• Further simplification of written numbers
• ${\displaystyle 4,430{\mbox{ meters}}=4.43\times 10^{3}{\mbox{ meters}}=4.43{\mbox{ kilometers}}}$
• ${\displaystyle 4,430{\mbox{ m}}=4.43\times 10^{3}{\mbox{ m}}=4.43{\mbox{ km}}}$
 ${\displaystyle 10^{-24}}$ ${\displaystyle =}$ ${\displaystyle yocto}$ ${\displaystyle =}$ y ${\displaystyle 10^{-21}}$ ${\displaystyle =}$ ${\displaystyle zepto}$ ${\displaystyle =}$ z ${\displaystyle 10^{-18}}$ ${\displaystyle =}$ ${\displaystyle atto}$ ${\displaystyle =}$ a ${\displaystyle 10^{-15}}$ ${\displaystyle =}$ ${\displaystyle femto}$ ${\displaystyle =}$ f ${\displaystyle 10^{-12}}$ ${\displaystyle =}$ ${\displaystyle pico}$ ${\displaystyle =}$ p ${\displaystyle 10^{-9}}$ ${\displaystyle =}$ ${\displaystyle nano}$ ${\displaystyle =}$ n ${\displaystyle 10^{-6}}$ ${\displaystyle =}$ ${\displaystyle micro}$ ${\displaystyle =}$ µ ${\displaystyle 10^{-3}}$ ${\displaystyle =}$ ${\displaystyle milli}$ ${\displaystyle =}$ m ${\displaystyle 10^{-2}}$ ${\displaystyle =}$ ${\displaystyle centi}$ ${\displaystyle =}$ c ${\displaystyle 10^{-1}}$ ${\displaystyle =}$ ${\displaystyle deci}$ ${\displaystyle =}$ d
 ${\displaystyle 10^{1}}$ ${\displaystyle =}$ ${\displaystyle deka}$ ${\displaystyle =}$ da ${\displaystyle 10^{2}}$ ${\displaystyle =}$ ${\displaystyle hecto}$ ${\displaystyle =}$ h ${\displaystyle 10^{3}}$ ${\displaystyle =}$ ${\displaystyle kilo}$ ${\displaystyle =}$ k ${\displaystyle 10^{6}}$ ${\displaystyle =}$ ${\displaystyle mega}$ ${\displaystyle =}$ M ${\displaystyle 10^{9}}$ ${\displaystyle =}$ ${\displaystyle giga}$ ${\displaystyle =}$ G ${\displaystyle 10^{12}}$ ${\displaystyle =}$ ${\displaystyle tera}$ ${\displaystyle =}$ T ${\displaystyle 10^{15}}$ ${\displaystyle =}$ ${\displaystyle peta}$ ${\displaystyle =}$ P ${\displaystyle 10^{18}}$ ${\displaystyle =}$ ${\displaystyle exa}$ ${\displaystyle =}$ E ${\displaystyle 10^{21}}$ ${\displaystyle =}$ ${\displaystyle zetta}$ ${\displaystyle =}$ Z ${\displaystyle 10^{24}}$ ${\displaystyle =}$ ${\displaystyle yotta}$ ${\displaystyle =}$ Y

## The Mathematics of Conversion Between Units

1. In mathematical equations, units of measurement behave as constants
• ${\displaystyle (1{\mbox{ m}}+2{\mbox{ m}})\times 4{\mbox{ m}}=12{\mbox{ m}}^{2}}$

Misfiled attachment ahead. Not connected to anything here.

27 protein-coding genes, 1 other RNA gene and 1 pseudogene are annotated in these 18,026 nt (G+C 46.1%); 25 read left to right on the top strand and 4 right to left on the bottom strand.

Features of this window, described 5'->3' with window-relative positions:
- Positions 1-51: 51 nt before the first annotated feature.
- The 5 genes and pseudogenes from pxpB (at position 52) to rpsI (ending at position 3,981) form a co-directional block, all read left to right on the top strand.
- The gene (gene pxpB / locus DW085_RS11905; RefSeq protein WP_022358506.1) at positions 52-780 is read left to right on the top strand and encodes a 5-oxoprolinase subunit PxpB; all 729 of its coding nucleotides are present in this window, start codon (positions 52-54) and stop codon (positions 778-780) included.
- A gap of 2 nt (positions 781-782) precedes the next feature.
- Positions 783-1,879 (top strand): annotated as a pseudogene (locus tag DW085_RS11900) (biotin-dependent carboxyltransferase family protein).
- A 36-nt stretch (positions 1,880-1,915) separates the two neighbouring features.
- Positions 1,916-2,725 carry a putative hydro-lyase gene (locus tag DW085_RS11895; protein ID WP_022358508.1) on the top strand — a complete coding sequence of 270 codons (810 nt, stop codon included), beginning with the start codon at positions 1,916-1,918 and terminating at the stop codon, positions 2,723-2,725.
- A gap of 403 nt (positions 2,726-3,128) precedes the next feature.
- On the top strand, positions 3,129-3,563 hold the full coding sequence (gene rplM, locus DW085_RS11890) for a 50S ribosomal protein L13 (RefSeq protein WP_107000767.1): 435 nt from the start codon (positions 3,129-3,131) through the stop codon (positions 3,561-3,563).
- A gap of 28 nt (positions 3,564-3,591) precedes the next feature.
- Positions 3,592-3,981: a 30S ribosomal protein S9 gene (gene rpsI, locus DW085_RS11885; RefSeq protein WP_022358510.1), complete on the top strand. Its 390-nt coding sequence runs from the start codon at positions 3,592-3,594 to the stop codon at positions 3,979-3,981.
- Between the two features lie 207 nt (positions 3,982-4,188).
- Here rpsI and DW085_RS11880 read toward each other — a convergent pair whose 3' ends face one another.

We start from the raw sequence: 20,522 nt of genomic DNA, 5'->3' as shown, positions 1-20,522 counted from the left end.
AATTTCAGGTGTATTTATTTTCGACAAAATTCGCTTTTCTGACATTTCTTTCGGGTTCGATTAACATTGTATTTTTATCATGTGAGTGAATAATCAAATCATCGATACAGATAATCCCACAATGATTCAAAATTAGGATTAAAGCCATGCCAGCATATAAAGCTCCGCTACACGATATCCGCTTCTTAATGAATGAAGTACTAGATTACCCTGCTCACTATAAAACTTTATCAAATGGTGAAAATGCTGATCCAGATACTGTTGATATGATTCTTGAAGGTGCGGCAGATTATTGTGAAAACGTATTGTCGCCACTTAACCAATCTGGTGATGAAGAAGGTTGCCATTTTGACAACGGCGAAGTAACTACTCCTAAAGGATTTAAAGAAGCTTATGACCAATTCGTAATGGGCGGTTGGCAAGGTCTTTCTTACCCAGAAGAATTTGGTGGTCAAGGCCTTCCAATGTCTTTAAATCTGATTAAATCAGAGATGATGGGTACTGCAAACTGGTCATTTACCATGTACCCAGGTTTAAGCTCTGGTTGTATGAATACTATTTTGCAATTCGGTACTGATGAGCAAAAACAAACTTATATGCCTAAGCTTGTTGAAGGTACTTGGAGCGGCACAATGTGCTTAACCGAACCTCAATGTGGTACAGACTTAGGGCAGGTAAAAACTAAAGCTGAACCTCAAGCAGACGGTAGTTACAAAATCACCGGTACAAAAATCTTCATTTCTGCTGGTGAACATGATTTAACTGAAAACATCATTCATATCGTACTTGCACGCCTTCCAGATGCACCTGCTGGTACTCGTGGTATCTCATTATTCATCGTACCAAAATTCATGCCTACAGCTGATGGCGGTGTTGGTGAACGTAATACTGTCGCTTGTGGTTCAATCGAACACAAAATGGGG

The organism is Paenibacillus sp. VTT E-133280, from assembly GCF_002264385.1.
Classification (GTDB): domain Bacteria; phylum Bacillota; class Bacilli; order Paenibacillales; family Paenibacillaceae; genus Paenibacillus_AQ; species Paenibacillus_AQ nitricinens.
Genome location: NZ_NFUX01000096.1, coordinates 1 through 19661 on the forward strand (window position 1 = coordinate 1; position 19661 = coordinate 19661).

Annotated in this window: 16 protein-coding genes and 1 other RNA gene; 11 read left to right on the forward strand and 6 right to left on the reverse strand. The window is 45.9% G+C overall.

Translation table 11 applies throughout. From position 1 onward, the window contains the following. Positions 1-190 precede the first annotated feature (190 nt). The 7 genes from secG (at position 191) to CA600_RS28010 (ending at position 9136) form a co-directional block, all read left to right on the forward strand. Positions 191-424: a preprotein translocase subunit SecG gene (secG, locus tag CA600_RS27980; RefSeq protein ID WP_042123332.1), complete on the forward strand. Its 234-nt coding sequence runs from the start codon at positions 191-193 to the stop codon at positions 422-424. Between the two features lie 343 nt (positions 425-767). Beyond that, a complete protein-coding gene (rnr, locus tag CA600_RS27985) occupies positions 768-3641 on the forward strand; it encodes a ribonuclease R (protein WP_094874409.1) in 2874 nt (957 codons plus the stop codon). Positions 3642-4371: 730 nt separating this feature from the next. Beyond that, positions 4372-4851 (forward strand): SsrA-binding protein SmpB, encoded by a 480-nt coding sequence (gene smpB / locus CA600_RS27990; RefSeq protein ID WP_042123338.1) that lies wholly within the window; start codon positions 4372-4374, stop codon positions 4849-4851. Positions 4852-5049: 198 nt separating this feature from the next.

2. To convert from one unit of to another, we utilize an equation relating the two measurements
• ${\displaystyle 1{\mbox{ km}}=1000{\mbox{ m}}\,}$
3. We can solve and substitute for the constant ${\displaystyle m}$
• ${\displaystyle {\frac {1}{1000}}{\mbox{ km}}={\mbox{ m}}}$
• ${\displaystyle \left[1\left({\frac {1}{1000}}{\mbox{ km}}\right)+2\left({\frac {1}{1000}}{\mbox{ km}}\right)\right]\times 4\left({\frac {1}{1000}}{\mbox{ km}}\right)=12\left({\frac {1}{1000}}{\mbox{ km}}\right)^{2}}$
• ${\displaystyle \left(1\times 10^{-3}{\mbox{ km}}+2\times 10^{-3}{\mbox{ km}}\right)\times 4\times 10^{-3}{\mbox{ km}}=12\times 10^{-6}{\mbox{ km}}^{2}}$

The Mathematics of Conversion Between Units

  1. In mathematical equations, units of measurement behave as constants
* (1\mbox{ m} + 2\mbox{ m})\times 4\mbox{ m} = 12\mbox{ m}^2
2. To convert from one unit of to another, we utilize an equation relating the two measurements
* 1\mbox{ km} = 1000\mbox{ m} \,
3. We can solve and substitute for the constant m
* \frac{1}{1000}\mbox{ km} = \mbox{ m}
* \left[1\left(\frac{1}{1000}\mbox{ km}\right) + 2\left(\frac{1}{1000}\mbox{ km}\right)\right]\times 4\left(\frac{1}{1000}\mbox{ km}\right) = 12 \left(\frac{1}{1000}\mbox{ km}\right)^2
* \left(1\times 10^{-3}\mbox{ km} + 2\times 10^{-3}\mbox{ km}\right)\times 4\times 10^{-3}\mbox{ km} = 12\times 10^{-6}\mbox{ km}^2


## A Physicists' View of Calculus

1. The derivative and small quantities
2. The integral and summation of infinite quantities